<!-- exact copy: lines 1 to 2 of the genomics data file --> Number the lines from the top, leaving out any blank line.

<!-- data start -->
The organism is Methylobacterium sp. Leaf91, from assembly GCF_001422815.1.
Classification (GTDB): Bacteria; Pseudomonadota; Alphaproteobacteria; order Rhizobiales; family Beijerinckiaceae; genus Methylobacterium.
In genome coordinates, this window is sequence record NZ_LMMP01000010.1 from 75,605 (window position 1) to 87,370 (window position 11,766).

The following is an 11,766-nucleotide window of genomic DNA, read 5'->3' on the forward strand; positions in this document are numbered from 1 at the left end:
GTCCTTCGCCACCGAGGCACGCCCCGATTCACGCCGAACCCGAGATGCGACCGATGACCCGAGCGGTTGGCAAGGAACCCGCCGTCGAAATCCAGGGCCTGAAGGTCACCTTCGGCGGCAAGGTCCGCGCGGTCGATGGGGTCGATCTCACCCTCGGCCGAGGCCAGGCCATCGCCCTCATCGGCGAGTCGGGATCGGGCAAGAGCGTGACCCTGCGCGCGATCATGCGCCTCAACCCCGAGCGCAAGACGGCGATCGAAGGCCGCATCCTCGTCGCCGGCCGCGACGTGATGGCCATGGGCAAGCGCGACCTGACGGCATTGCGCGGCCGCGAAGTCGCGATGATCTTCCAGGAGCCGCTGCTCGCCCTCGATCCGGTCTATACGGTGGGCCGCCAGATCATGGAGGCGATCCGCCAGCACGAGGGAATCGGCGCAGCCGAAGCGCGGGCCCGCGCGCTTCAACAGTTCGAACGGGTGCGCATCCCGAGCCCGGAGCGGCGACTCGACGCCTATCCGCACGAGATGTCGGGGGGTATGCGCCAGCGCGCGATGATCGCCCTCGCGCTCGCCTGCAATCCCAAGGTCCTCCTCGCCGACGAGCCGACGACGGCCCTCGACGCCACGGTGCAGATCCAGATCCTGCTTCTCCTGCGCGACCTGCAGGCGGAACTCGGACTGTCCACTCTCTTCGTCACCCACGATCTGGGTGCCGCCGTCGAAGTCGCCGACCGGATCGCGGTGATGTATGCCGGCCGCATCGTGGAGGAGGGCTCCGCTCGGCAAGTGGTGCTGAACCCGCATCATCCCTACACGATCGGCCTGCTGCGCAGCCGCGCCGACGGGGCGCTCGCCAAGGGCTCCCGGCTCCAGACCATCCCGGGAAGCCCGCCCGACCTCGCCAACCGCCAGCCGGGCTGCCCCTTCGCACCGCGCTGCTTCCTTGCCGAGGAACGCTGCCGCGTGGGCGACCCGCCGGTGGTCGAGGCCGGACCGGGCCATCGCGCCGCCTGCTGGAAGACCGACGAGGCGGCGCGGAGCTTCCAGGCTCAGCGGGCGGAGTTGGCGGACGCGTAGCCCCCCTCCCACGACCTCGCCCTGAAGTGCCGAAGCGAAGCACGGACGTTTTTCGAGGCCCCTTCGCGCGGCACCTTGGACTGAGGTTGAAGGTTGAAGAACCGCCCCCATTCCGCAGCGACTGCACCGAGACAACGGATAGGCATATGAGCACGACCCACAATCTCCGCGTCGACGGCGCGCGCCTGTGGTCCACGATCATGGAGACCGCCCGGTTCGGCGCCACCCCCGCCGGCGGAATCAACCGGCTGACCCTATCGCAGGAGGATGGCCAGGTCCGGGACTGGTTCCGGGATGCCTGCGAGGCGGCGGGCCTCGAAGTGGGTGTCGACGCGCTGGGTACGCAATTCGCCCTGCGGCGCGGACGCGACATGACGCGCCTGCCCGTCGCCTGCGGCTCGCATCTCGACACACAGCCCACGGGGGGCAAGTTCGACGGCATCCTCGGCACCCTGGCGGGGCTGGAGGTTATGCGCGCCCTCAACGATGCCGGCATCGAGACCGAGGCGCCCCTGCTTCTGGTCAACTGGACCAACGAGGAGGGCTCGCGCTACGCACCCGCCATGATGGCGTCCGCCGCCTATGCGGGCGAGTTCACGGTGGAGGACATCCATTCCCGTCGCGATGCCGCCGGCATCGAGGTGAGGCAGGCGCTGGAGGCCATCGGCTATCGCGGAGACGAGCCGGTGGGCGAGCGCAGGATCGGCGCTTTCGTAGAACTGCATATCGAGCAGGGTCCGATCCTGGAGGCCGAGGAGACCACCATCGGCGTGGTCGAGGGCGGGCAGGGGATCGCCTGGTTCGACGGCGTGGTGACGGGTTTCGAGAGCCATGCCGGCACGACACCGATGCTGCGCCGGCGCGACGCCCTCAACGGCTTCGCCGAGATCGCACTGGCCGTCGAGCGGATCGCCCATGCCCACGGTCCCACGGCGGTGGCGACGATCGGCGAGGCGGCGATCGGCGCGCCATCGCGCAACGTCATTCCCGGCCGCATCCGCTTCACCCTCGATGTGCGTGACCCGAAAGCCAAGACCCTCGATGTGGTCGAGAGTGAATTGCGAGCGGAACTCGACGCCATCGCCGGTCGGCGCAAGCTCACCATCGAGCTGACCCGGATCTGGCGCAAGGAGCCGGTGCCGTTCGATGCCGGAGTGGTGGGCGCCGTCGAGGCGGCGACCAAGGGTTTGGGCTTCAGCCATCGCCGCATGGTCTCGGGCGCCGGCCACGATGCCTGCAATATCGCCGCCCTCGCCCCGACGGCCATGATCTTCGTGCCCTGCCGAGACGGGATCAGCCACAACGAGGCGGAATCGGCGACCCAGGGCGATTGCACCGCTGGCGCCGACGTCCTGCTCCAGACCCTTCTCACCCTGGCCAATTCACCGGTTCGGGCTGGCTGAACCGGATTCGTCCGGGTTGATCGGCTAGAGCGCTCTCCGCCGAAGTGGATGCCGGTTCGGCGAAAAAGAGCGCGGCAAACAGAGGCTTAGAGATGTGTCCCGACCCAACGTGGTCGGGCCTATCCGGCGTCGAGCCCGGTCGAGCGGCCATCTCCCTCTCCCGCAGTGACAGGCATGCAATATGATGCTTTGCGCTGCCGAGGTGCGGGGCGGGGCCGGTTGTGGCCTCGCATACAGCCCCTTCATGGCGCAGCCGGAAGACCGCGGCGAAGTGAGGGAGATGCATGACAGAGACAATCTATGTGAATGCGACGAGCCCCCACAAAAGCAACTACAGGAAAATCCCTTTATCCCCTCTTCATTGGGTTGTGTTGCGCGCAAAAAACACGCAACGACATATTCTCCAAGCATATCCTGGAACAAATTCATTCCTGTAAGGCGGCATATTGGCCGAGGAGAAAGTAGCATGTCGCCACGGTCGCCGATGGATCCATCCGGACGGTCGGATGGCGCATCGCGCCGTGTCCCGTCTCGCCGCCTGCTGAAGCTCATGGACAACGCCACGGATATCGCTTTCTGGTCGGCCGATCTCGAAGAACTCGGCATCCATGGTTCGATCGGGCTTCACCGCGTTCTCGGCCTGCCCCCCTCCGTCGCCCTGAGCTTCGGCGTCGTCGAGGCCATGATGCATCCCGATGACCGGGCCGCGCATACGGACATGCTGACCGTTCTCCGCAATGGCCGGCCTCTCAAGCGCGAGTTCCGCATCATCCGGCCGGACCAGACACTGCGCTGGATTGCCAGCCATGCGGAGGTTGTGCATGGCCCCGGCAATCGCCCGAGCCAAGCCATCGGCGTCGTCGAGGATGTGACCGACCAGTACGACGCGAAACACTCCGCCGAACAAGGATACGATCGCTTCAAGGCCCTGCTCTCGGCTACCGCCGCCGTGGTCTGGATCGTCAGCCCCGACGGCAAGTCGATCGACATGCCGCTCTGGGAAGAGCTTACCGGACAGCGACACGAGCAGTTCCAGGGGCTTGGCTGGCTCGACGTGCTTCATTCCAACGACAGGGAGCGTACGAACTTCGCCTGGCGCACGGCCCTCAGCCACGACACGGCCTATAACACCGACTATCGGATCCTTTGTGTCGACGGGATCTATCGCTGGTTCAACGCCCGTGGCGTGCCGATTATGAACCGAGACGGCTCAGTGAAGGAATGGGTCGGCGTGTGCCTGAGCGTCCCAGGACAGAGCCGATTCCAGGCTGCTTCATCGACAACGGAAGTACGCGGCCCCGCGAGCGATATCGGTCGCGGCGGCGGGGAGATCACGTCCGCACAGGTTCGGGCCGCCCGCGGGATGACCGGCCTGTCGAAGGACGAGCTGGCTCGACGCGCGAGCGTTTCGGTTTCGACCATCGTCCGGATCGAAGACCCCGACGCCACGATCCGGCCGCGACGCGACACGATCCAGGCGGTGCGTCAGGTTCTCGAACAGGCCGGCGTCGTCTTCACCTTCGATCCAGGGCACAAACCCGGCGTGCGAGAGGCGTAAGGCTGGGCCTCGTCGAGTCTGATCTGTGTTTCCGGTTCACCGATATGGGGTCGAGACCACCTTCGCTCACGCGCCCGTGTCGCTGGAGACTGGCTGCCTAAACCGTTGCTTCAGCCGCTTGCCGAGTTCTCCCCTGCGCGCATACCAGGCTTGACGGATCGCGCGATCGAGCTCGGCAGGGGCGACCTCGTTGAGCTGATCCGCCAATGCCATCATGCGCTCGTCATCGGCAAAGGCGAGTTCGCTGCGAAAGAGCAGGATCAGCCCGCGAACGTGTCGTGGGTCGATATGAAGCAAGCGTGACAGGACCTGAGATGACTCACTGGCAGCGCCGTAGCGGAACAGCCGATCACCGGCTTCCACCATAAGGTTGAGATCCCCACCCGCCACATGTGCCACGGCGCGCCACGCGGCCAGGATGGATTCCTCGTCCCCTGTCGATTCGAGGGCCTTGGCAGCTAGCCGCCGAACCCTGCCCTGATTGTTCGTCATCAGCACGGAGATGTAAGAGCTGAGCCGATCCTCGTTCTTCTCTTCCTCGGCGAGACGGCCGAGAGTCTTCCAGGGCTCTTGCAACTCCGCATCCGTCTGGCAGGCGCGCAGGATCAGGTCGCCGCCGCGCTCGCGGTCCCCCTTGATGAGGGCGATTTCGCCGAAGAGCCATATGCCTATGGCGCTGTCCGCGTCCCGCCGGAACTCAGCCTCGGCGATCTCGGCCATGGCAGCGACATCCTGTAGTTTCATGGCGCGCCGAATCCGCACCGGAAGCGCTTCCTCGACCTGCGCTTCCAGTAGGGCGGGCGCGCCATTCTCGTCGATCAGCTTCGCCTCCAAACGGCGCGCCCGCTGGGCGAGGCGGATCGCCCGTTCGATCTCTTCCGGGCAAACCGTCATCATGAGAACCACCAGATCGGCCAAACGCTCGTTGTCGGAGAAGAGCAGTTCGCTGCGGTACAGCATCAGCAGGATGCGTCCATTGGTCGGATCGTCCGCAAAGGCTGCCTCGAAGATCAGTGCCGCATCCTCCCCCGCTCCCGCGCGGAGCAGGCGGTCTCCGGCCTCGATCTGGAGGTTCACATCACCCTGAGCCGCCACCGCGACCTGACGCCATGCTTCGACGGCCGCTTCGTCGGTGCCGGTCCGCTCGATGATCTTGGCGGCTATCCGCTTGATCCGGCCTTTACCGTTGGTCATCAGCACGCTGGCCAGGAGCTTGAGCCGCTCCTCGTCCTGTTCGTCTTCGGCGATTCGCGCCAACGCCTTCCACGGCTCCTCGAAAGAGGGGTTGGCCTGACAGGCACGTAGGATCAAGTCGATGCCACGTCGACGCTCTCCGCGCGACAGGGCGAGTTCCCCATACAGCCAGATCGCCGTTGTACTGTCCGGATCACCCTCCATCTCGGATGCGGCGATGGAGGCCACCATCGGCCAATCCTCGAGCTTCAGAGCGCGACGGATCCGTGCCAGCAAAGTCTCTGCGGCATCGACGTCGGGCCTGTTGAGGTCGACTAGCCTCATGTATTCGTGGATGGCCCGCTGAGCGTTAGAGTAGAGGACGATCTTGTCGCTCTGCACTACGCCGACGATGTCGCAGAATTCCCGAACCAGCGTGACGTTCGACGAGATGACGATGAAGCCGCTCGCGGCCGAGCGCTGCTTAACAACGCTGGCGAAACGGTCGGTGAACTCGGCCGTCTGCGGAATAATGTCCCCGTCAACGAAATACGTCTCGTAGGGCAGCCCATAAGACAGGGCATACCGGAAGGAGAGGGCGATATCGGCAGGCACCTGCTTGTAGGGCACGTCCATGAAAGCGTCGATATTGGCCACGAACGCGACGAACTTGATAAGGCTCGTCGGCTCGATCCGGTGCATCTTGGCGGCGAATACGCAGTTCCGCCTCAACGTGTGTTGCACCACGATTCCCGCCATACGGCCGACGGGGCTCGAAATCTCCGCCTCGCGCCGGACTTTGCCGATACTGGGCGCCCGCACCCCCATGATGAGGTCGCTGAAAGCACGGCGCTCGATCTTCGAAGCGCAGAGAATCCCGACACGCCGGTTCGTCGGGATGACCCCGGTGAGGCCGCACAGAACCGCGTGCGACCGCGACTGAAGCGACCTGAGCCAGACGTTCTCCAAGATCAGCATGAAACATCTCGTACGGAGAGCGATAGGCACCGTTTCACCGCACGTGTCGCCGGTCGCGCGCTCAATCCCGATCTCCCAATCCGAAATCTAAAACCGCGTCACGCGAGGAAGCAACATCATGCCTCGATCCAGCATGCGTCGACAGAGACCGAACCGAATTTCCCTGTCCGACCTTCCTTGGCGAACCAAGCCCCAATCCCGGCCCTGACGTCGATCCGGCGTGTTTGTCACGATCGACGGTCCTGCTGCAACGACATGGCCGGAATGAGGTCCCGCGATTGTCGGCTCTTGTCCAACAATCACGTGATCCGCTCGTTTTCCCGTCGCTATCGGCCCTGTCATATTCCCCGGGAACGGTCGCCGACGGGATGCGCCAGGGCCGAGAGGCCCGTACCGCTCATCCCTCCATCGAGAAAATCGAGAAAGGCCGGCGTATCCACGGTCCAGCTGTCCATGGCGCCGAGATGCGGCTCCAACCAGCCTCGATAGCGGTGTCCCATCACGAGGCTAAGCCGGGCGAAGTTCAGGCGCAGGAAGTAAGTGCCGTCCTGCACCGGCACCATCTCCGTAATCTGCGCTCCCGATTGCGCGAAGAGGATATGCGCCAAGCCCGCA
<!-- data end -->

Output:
The organism is Methylobacterium sp. Leaf91, from assembly GCF_001422815.1.
Classification (GTDB): Bacteria; Pseudomonadota; Alphaproteobacteria; order Rhizobiales; family Beijerinckiaceae; genus Methylobacterium.